These situations are all too common because we all get frustrated. We all know what it’s like to have something good in front of us and get cold feet, get scared, miss the old. God’s people did the same thing in the Old Testament: God led them out of Egypt, and all they could do was focus on the food they left behind. “Who will give us meat to eat? 5 We remember the fish which we ate freely in Egypt, the cucumbers, the melons, the leeks, the onions, and the garlic; 6 but now our whole being is dried up; there is nothing at all except this manna before our eyes!” the Israelites said in Numbers 11:5-6. They had their freedom, and all they could think about was the “slave food” they had in Egypt. They had the best thing of the two and didn’t realize it, even with their chains gone.

We’ve got to come to a place where we realize we’ve decided to follow Jesus, and that, as a result, we’ve left EVERYTHING to follow Him. There can be no turning back. As Jesus Himself says in Luke 9:62, “No one, having put his hand to the plow, and looking back, is fit for the kingdom of God.” To be fit for the Kingdom, we must stand behind our decision. If we start out right but turn back, we end up wrong. God doesn’t want or need “starters.” What He desires are “follow-throughers,” committed people who will flee this sinful world until He returns for them.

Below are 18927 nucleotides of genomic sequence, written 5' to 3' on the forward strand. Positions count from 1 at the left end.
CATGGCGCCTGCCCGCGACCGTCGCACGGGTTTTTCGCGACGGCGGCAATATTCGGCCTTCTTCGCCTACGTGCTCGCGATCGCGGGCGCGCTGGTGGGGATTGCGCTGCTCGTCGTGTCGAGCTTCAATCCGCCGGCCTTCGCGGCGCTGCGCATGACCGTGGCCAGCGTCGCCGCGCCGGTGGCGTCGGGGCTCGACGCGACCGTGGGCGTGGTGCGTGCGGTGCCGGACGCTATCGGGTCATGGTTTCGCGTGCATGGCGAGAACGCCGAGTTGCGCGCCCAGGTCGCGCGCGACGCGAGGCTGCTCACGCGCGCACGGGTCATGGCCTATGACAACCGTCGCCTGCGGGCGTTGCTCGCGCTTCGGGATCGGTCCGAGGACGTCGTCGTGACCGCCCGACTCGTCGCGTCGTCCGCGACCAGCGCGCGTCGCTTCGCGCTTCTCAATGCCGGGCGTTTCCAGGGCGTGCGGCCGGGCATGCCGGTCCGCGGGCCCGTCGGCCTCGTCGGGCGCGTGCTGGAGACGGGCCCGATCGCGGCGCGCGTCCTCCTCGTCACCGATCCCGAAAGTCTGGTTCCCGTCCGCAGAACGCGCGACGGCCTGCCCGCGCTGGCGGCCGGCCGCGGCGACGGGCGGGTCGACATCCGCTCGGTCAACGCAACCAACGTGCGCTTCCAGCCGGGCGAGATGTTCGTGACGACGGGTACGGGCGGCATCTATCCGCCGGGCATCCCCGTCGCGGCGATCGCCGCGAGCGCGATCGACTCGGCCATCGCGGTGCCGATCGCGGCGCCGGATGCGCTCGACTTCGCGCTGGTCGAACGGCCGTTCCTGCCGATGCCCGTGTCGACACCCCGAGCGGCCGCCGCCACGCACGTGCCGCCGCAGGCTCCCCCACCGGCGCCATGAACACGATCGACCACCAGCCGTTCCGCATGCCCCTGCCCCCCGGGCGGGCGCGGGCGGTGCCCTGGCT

Have you decided to follow Jesus? There’s a song written that we sing so much in the American church. The context of the song is that the song writer and Indian Christian missionary, Sadhu Sundar Singh, was captured and called to renounce his faith by the chief in the village. In response the convert declared, “I have decided to follow Jesus.” His two children were killed and in response to threats to his wife, he continued, “Though no one join me, still I will follow.” His wife was killed, and he was executed while singing, “The world behind me, The cross before me.” This display of faith is reported to have led to the conversion of the chief and others in the village. Here are the words to the song:

 

  • I have decided to follow Jesus;
  • I have decided to follow Jesus;
  • I have decided to follow Jesus;
  • No turning back, no turning back.
  • The world behind me, the cross before me;
  • The world behind me, the cross before me;
  • The world behind me, the cross before me;
  • No turning back, no turning back.
  • Though none go with me, still I will follow;
  • Though none go with me, still I will follow;
  • Though none go with me, still I will follow;
  • No turning back, no turning back.
  • My cross I’ll carry, till I see Jesus;